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Jehovah's Witnesses Charged with Extremism

Ten Jehovah's Witnesses in Chuvashia were charged Monday with criminal acts including the incitement of hatred and extremism in a case that is raising new worries about religious freedom in Russia.

"This situation is a serious breach of the rights of believers in Russia," said Sergei Tarasov, a Chuvash human rights activist following the case.

"This is something new — we have not seen anything like this before," he said by phone. "It creates instability amid an effort to establish an atmosphere of calm and tolerance in our country."

The 10 suspects, ages 31 to 64, are accused of distributing banned literature among residents of the towns of Cheboksary, Novocheboksarsk, Kanash and Alatyr. The literature, which is included on a federal list of extremist materials, spreads ideas of exclusivity and superiority and brands those with alternative religious beliefs as inferior, the Investigative Committee said in a statement.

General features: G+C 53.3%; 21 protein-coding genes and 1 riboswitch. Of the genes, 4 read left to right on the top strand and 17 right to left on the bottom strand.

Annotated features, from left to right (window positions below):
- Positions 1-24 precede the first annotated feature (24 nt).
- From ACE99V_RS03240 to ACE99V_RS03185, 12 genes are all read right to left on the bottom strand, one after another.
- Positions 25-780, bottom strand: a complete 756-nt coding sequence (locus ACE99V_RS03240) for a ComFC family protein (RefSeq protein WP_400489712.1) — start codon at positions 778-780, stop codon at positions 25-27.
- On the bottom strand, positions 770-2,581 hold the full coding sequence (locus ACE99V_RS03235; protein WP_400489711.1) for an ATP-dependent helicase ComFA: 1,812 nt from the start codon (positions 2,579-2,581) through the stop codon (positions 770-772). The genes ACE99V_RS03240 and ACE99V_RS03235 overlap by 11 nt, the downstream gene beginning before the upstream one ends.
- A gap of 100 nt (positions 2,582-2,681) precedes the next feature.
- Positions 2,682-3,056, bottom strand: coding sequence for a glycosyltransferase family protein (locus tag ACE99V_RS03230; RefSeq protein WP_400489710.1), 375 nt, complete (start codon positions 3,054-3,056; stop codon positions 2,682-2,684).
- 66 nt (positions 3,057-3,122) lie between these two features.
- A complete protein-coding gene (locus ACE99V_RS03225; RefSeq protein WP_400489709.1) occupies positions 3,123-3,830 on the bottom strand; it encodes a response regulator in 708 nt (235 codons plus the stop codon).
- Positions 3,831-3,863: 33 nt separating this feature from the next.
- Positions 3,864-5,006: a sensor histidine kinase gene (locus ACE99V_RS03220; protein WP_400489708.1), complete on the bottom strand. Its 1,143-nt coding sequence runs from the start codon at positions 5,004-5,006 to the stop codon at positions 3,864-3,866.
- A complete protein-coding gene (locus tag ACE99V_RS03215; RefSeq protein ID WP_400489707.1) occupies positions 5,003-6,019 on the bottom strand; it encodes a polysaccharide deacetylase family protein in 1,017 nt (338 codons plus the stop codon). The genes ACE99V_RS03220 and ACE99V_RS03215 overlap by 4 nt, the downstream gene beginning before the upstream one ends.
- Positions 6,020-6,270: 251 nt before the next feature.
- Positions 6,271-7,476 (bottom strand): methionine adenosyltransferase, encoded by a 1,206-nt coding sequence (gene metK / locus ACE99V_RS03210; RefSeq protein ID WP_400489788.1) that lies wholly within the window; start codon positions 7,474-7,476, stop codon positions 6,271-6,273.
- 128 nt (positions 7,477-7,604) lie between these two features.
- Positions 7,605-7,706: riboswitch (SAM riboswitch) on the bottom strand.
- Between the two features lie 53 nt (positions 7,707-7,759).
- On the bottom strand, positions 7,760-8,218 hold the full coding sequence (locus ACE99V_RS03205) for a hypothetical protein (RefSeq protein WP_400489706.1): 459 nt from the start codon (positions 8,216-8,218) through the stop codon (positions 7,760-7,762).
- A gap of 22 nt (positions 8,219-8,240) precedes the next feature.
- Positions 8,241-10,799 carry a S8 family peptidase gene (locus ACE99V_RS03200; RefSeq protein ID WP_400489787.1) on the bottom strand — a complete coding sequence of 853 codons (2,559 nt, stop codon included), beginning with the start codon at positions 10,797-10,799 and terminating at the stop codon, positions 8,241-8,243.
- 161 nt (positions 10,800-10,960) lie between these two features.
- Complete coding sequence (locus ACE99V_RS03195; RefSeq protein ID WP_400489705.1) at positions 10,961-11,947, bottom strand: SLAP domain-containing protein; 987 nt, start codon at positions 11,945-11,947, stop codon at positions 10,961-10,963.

According to investigators, the suspects organized a network in the Chuvash towns in November 2009 that spread a religious message denying traditional cultural and moral values and facilitating the incitement of religious and social hostility among residents.

Authorities became aware of the "extremist community" during the course of a separate criminal investigation involving one of the suspects, a 39-year-old Cheboksary resident, the statement said.

The Jehovah's Witness community in Russia, which numbers over 130,000 members, has endured a continuous struggle with authorities over its religious beliefs. In 2004, the country's highest court labeled 34 of the group's publications extremist and banned the activities of its Moscow branch.

Tarasov said 29 Jehovah's Witness groups have recently ceased activities in Russia through personal choice or because of state intervention.

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